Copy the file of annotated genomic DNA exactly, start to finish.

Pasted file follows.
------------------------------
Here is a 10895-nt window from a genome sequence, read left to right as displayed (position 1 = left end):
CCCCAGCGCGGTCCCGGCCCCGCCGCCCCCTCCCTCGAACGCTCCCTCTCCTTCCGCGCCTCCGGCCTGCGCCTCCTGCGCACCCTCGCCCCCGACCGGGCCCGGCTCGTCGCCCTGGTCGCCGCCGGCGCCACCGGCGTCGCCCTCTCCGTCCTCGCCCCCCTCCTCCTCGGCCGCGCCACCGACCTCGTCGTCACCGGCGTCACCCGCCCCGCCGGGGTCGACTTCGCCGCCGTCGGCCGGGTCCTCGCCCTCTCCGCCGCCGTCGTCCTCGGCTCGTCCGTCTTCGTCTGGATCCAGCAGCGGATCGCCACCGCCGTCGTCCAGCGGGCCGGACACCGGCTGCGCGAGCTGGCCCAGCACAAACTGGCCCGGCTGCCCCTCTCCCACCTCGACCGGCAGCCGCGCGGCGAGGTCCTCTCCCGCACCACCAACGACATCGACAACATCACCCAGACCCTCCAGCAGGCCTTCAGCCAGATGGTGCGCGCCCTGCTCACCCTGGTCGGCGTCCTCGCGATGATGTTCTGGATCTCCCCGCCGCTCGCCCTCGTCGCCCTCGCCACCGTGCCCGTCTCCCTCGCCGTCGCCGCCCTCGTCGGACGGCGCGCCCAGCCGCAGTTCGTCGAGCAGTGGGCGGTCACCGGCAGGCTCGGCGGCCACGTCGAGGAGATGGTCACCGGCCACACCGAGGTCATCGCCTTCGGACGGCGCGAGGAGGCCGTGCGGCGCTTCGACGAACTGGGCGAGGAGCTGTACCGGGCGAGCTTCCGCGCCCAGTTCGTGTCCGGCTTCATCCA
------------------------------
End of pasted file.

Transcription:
Here is a 10895-nt window from a genome sequence, read left to right as displayed (position 1 = left end):
CCCCAGCGCGGTCCCGGCCCCGCCGCCCCCTCCCTCGAACGCTCCCTCTCCTTCCGCGCCTCCGGCCTGCGCCTCCTGCGCACCCTCGCCCCCGACCGGGCCCGGCTCGTCGCCCTGGTCGCCGCCGGCGCCACCGGCGTCGCCCTCTCCGTCCTCGCCCCCCTCCTCCTCGGCCGCGCCACCGACCTCGTCGTCACCGGCGTCACCCGCCCCGCCGGGGTCGACTTCGCCGCCGTCGGCCGGGTCCTCGCCCTCTCCGCCGCCGTCGTCCTCGGCTCGTCCGTCTTCGTCTGGATCCAGCAGCGGATCGCCACCGCCGTCGTCCAGCGGGCCGGACACCGGCTGCGCGAGCTGGCCCAGCACAAACTGGCCCGGCTGCCCCTCTCCCACCTCGACCGGCAGCCGCGCGGCGAGGTCCTCTCCCGCACCACCAACGACATCGACAACATCACCCAGACCCTCCAGCAGGCCTTCAGCCAGATGGTGCGCGCCCTGCTCACCCTGGTCGGCGTCCTCGCGATGATGTTCTGGATCTCCCCGCCGCTCGCCCTCGTCGCCCTCGCCACCGTGCCCGTCTCCCTCGCCGTCGCCGCCCTCGTCGGACGGCGCGCCCAGCCGCAGTTCGTCGAGCAGTGGGCGGTCACCGGCAGGCTCGGCGGCCACGTCGAGGAGATGGTCACCGGCCACACCGAGGTCATCGCCTTCGGACGGCGCGAGGAGGCCGTGCGGCGCTTCGACGAACTGGGCGAGGAGCTGTACCGGGCGAGCTTCCGCGCCCAGTTCGTGTCCGGCTTCATCCA